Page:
63. ^ Pitre, Merline. "Gaines, Matthew". Handbook of Texas Online. Texas State Historical Association. Retrieved 17 November 2010. 
  64. ^ Kohout, Martin Donell. "Jordan, Louis John". Handbook of Texas Online. Texas State Historical Association. 
  65. ^ "Baseball-Hugo Emil Klaerner". Tex Gen Web. Retrieved 17 November 2010. 
  66. ^ "Facts and Rumors from Major-Minor League Ball Marts". The Lewiston Daily Sun. 21 November 1934. 
  67. ^ "Chester E. Nagel". An Inventory of his Drawings, Papers, and Photographs, c.1939–1971. Uuniversity of Texas-Austin. Retrieved 17 November 2010. 
  68. ^ Lieut Phillip I. Neel at Find a Grave
  69. ^ Watkins, Melanie. "Petsch, Alfred PC". Handbook of Texas Online. Texas State Historical Association. Retrieved 17 November 2010. 
  70. ^ "Farm Bureau Week". The Harper Herald. 29 January 1971. 
  71. ^ Morton, Neil (2012-12-11). "Stehling, Taco Cabana founder, dies at 87". San Antonio Express-News. Retrieved 2013-01-05.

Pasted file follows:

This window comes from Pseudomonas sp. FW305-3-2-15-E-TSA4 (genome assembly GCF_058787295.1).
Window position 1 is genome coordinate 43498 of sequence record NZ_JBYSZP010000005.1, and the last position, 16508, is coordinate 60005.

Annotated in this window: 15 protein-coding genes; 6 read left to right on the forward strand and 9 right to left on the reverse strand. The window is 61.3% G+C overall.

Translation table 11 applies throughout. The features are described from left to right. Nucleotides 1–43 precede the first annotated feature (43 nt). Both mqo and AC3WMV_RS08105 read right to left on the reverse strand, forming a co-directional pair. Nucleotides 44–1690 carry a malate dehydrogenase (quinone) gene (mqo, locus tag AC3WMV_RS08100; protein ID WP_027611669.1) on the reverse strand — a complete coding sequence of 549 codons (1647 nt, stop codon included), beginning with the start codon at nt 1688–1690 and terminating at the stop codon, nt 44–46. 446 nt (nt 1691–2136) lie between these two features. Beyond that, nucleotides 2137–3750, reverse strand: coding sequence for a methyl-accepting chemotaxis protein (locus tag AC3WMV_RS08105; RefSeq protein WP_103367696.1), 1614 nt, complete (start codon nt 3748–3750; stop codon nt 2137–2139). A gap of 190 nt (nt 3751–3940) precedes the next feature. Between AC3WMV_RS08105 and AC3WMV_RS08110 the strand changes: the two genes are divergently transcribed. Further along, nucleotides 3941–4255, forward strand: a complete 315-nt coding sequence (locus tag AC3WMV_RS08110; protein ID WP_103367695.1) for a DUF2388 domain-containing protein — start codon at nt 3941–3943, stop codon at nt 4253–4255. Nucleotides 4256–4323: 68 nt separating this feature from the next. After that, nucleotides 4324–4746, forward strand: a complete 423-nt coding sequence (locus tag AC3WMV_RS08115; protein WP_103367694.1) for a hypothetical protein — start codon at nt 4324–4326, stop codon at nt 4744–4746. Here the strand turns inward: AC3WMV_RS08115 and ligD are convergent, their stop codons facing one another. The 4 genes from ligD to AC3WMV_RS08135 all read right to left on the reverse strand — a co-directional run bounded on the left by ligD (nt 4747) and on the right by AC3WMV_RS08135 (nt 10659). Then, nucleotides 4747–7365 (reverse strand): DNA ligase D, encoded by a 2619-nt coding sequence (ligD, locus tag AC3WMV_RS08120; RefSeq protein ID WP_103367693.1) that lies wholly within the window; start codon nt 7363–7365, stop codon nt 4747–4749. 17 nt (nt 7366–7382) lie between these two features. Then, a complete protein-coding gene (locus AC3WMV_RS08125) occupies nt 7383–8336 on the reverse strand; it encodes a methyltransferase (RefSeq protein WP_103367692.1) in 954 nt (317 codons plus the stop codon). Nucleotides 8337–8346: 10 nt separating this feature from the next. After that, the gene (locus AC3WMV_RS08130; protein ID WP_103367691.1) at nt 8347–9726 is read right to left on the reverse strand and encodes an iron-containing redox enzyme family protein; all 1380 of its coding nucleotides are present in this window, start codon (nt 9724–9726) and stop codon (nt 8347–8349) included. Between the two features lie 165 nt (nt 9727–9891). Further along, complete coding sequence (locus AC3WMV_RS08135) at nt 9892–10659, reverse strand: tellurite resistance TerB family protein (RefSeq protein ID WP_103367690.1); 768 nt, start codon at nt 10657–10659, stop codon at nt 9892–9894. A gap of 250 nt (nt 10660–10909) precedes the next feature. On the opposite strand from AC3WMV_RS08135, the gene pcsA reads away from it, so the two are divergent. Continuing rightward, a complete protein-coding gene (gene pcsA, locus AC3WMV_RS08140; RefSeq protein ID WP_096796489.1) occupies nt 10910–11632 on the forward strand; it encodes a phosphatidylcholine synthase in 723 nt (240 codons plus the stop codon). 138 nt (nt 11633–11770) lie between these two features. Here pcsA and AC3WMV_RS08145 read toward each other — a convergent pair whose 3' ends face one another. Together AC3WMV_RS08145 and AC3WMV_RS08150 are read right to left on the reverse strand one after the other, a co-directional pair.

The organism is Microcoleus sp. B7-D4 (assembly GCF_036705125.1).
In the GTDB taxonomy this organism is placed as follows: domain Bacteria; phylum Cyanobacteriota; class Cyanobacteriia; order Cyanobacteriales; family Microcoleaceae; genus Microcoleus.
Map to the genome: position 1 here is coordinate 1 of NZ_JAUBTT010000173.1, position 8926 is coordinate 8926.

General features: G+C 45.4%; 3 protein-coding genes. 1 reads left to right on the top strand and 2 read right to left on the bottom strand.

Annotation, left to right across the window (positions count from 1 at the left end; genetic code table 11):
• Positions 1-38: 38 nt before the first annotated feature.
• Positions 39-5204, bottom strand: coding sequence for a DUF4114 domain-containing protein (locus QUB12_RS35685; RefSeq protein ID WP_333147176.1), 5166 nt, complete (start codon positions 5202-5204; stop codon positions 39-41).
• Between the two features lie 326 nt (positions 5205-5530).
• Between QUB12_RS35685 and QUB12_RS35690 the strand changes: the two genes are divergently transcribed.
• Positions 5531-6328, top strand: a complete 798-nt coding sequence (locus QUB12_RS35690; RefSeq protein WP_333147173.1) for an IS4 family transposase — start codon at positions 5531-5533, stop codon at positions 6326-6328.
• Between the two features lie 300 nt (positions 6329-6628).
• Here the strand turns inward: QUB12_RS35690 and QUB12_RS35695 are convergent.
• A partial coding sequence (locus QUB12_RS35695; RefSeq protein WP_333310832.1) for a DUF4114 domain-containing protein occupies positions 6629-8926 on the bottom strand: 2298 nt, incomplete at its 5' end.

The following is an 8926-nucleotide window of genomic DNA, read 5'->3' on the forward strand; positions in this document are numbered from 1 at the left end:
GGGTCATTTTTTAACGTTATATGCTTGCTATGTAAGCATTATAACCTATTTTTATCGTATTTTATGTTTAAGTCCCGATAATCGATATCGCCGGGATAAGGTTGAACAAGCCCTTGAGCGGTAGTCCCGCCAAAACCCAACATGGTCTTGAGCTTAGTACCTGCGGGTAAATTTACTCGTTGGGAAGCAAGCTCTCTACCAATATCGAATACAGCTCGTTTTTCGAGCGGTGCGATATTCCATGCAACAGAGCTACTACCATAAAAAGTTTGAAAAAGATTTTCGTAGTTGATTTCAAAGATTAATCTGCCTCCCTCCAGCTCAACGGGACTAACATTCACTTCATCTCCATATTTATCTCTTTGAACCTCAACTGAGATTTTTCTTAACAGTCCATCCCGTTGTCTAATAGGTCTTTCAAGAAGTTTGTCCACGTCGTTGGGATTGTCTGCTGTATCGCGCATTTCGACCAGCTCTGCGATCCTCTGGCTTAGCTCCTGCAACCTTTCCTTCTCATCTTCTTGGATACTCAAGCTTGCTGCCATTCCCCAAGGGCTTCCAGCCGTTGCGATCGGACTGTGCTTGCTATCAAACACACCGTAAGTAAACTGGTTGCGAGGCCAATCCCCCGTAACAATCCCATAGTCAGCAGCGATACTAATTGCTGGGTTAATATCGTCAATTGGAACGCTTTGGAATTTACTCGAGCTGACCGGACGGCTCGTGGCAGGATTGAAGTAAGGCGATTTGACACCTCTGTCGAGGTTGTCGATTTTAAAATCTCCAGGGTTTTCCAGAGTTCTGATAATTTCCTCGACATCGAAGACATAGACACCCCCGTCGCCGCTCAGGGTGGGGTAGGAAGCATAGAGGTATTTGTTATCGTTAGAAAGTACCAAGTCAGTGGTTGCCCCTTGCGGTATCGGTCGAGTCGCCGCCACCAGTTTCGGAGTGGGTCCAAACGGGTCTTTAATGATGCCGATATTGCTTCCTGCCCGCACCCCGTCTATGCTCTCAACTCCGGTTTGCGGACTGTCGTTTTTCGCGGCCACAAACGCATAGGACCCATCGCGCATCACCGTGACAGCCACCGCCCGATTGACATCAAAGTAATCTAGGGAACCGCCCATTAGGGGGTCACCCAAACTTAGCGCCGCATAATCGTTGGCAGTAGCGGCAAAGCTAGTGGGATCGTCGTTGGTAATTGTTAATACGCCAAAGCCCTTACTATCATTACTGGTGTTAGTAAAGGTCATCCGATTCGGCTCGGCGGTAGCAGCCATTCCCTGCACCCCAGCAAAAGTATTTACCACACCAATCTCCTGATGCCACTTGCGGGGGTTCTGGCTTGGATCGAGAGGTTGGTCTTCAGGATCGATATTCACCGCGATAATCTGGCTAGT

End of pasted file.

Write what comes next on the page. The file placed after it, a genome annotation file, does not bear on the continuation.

72. ^ Wolz, Larry. "Van Der Stucken, Frank Valentine". Handbook of Texas Online. Texas State Historical Association. Retrieved 17 November 2010. 
  73. ^ "Walter, Hulda Saenger". Handbook of Texas Online. Texas State Historical Association. Retrieved 17 November 2010. 

References

  • King, Irene Marschall (1967). John O.Meusebach. University of Texas Press. ISBN 978-0-292-73656-6. 
  • Solms, Carl; Gish, Theodore G; Von-Maszweski, Wolfram M (2000). Voyage to North America, 1844–45: Prince Carl of Solms' Texas Diary of People, Places, and Events. University of North Texas Press. ISBN 978-1-57441-124-9. 
  • Jefferson, Morgenthaler (2007). The German Settlement of the Texas Hill Country. Mockingbird Books. ISBN 978-1-932801-09-5.